lem in Pensacola.


Changes
Simmons hatched his idea af-
ter watching a television news
story that showed the same pro-
gram working in a small New
England community.
Since Simmons had heard
about shootings, drugs and vio-
lence in Pensacola's housing pro-
jects, he presented the idea to
community authorities as a solu-
tion there. "We seemed to be hav-
ing a problem in Pensacola, and
we didn't seem to be doing any-
thing about it," he said. "I was on
the phone for seven weeks talking
to politicians, lawmakers and
HUD officials about the program."
Pensacola still doesn't deny
drug offenders residency in pub-
lic housing, but as a result of
Simmons prodding, local officials
now want to implement a federal
program that will help accom-
plish the Idea. One of the officials
pushing the idea is Representa-
tive Tom Banjanin, who has been
working with Housing and Urban
Development officials to institute
an anti-drug trafficking program
in Pensacola. It would allow HUD
to cut off funds to public housing
residents involved in drugs.


club in a positive manner.
Campbell, said Jack Barr,
District Governor of District 694,


will be visiting the Port St. Joe
club on Wednesday and Thuts-
day, August 28 and 29.


ST. JOSEPH TELEPHONE & TELEGRAPH CO.
INTRODUCES THREE NEW CALLING FEATURES
St. Joseph Telephone and Telegraph
Company introduces three new Calling
Features:
*Teen Service Now you can know who
the call is for before you answer the phone.
You can have two telephone numbers as-
signed to the same line, each with a distinc-
tive ring.
*Warm Line (In Port St. Joe only) Within
up to 20 seconds after taking the phone off
the hook, a predesignated number is auto-
matically dialed. When injury or panic
makes it difficult to dial an emergency num-
ber, help can be reached easily.
*Cancel Call Waiting Now when you
have a call that you don't want interrupted,
you can prevent a second call from break-
ing into your line.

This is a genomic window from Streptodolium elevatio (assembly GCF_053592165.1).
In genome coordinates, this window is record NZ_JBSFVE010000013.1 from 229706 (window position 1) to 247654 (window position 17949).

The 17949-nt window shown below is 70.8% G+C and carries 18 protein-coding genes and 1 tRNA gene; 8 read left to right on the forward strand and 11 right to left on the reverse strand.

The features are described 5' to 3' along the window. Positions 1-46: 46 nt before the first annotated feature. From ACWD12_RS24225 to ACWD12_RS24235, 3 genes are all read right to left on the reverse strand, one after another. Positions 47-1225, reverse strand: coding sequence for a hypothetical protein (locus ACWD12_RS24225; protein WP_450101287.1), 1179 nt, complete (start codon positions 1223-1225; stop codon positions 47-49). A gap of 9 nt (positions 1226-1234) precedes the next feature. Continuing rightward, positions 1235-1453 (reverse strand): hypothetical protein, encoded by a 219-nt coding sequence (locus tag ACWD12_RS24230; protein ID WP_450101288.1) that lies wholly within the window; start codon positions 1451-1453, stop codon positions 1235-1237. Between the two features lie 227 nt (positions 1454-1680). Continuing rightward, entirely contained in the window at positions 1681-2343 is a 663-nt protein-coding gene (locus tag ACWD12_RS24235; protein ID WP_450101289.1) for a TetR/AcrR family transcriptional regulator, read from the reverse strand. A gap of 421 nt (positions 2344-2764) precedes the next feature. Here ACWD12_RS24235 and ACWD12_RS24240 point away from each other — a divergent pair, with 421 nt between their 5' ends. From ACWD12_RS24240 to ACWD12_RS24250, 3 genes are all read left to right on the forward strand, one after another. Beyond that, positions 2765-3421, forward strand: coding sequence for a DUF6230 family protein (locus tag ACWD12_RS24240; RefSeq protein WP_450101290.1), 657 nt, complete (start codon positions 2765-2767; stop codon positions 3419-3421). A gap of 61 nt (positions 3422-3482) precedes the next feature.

Free installation until September 30, 1991,
for these new features plus Touchtone, Call
Waiting, Call Forwarding, Speed Dial, and
Three Way Calling.
Call the Business Office to place an order
at 229-7231 or 1-800-772-7288.


Cpl.Mark D. Wester
Wester Completes
NCO Course
Cpl. Mark D. Wester recently
completed the Non-
Commissioned Officer's Leader-
ship Course at Marine Corps Air
Station, Cherry Point, North Car-
olina.
The course was six weeks
long and is designed to improve
Marine NCO's skills in areas such
as military instruction, physical
training, drill, ceremonies, -uni-
forms, customs, and courtesesies.
Cpl. Wester was honor gradu-
ate of his class. He also received
the high academic award and the
high drill award.

Wood Border to
Border Paneling
More than 27.77 million
square feet of wood panels were
produced in the United States
last year, enough to cover 90 per-
cent of Rhode Island.
According to Georgia-Pacific
Corp., one of the world's largest
forest products companies, struc-
tural wood panels include ply-
wood made from pine, fir and
hardwoods, as well .as oriented
strand board.


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LAURA RAMSEY, Agent ROY SMITH, Agent


Campbell

Assumes

Leadership

Wendell Campbell took over
his leadership of the Port St. Joe
Rotary Club Thursday, beginning
the 51st year of the City's oldest
civic club.
Campbell asked the member-
ship to adopt the Rotary Interna-
tional slogan, Look Beyond Your-
self for the new year and pledged
an active club agenda for the next
fiscal year.
"For instance, we're going to
reinstate the Rotary Charity Ball
this year and we're going to ex-
plore the possibility of holding a
father/son golf tournament as
well as several other projects
which can benefit the community
as well as provide the club an ac-
tive avenue to do something posi-
tive for the community," Camp-
bell said.
The new president, succeed-
ing the leadership of Bill Wood,
whose term ended with the end of
the month of June, said he con-
sidered it a privilege and honor to
be elected to his office and
pledged to do his best to lead the


You Asked for It- Now We Have It!
SURE SHOT PEST CONTROL


(Monthly Flea Protection for Your Home)
Makes no difference if you are a regular customer or not (although regu-
lar customers get a break), you can enjoy a flea-free home this summer.
All you need do is call Sure Shot at 227-7398 or 227-PEST for details on
M.F.P.
Offered by Sure Shot Pest Control Company
"We're Working Hard to Win Your Trust!"

S n=PRE PEST CONTROL
302 Reid Ave. 227-7378 Port St. Joe, FL


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Effective August 5
New Hours for our office located at

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Open Mon.-Thurs. 9 a.m. to 4 p.m.
Closed Friday


ams Ave.


PHONE 22


FRANK HANNON, Agent


[ )I








THE STAR, PORT ST. JOE, FL THURSDAY, JULY 25, 1991 PAGE 7A

G di F ord

SEven with Summer Heat, Gardening Gives Pleasure
By Roy Lee Carter forms, which the common name planted by seeds or transplants. months old. Celosia or cocks- varieties have flower heads meas- matic display of garden color, as
County Extension Director suggests crested and plumy. Both Celosia seeds take a week to comb flowers range in color from during six to 10 inches across. The well as unusual cut flowers.